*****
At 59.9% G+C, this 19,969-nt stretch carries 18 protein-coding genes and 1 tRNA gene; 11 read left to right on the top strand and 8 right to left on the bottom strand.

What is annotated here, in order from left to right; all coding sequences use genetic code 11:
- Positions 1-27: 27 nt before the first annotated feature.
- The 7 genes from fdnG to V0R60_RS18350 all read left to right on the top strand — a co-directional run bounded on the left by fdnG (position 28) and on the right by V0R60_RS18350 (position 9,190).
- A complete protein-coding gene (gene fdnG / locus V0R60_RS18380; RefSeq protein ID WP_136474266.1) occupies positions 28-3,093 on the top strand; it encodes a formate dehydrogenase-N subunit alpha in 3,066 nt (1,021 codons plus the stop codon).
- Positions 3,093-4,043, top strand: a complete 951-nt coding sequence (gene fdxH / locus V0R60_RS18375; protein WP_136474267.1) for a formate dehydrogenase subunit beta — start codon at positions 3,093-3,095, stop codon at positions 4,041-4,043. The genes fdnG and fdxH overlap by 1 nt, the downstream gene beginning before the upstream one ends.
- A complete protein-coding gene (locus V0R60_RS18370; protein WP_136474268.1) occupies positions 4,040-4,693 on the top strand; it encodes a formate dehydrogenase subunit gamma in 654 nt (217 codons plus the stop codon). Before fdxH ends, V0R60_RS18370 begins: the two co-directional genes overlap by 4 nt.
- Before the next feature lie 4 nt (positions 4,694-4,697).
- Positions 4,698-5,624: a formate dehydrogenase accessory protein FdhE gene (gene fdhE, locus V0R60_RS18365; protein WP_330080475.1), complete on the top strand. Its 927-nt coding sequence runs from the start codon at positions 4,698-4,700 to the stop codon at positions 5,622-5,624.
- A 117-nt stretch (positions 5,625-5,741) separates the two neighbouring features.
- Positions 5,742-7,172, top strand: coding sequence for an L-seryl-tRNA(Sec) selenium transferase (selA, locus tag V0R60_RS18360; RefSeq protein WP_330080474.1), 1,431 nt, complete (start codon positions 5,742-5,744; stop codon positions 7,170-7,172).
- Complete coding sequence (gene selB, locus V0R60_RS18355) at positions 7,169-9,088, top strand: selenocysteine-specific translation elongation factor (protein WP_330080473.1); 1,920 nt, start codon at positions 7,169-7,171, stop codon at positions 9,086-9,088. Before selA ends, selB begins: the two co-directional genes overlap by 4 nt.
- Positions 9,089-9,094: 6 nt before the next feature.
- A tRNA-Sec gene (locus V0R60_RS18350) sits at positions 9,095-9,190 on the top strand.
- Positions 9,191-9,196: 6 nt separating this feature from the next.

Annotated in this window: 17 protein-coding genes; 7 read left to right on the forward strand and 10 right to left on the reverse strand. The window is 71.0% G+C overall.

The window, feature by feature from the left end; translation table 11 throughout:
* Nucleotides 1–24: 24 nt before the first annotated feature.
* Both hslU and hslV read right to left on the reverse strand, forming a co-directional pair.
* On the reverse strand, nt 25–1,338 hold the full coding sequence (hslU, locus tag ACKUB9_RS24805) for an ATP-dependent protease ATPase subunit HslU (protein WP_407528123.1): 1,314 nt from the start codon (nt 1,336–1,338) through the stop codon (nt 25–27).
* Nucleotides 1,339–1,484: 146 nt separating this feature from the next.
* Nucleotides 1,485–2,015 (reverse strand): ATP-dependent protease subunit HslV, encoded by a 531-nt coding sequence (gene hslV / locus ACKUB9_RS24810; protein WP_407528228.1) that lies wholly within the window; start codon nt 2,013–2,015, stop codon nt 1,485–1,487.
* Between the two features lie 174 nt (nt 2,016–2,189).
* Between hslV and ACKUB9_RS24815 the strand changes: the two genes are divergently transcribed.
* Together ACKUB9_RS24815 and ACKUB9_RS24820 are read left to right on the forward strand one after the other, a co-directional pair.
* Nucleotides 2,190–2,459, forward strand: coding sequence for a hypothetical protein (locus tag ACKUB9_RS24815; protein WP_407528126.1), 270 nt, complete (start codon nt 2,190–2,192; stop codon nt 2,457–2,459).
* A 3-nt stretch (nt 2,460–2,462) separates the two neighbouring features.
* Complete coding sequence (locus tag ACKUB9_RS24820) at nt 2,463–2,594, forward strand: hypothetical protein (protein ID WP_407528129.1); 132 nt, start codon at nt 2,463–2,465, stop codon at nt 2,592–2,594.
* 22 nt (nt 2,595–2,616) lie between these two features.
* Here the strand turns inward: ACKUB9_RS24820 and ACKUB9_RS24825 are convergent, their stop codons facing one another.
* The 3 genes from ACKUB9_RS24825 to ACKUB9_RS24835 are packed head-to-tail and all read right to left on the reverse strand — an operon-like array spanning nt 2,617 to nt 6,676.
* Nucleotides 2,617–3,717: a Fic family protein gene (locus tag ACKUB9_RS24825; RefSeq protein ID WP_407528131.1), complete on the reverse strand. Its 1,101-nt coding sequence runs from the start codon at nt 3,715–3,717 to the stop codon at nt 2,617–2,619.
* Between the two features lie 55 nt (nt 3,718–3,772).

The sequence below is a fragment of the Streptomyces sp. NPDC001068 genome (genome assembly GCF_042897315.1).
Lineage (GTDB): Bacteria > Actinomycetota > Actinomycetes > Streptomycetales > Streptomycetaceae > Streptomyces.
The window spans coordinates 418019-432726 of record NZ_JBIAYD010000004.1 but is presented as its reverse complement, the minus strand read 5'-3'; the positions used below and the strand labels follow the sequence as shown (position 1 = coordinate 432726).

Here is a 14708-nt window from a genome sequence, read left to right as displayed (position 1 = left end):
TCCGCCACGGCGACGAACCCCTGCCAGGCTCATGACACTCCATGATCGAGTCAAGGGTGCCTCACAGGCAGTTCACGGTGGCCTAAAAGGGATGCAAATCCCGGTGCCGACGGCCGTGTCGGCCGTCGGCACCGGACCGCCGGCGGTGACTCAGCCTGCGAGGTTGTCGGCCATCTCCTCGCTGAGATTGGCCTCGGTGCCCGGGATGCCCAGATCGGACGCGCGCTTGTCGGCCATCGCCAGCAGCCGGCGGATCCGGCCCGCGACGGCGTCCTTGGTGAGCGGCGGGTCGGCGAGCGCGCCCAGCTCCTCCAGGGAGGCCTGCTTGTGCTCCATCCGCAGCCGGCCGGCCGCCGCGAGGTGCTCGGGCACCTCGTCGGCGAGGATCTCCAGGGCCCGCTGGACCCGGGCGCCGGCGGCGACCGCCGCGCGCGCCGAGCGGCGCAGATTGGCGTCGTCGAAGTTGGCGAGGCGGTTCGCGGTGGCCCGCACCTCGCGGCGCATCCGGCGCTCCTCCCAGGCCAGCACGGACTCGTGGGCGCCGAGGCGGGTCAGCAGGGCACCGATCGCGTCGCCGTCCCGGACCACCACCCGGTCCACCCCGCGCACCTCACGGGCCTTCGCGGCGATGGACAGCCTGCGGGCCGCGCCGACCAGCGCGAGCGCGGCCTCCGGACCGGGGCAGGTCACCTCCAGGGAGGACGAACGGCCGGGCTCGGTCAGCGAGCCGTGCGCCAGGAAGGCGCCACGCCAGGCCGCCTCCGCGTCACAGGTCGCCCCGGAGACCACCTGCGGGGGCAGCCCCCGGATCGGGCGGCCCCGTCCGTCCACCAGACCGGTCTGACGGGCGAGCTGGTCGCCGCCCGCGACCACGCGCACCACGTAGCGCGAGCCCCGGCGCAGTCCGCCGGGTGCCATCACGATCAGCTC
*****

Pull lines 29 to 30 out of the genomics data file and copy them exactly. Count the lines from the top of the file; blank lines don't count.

* 22 nt (nt 2,595–2,616) lie between these two features.
* Here the strand turns inward: ACKUB9_RS24820 and ACKUB9_RS24825 are convergent, their stop codons facing one another.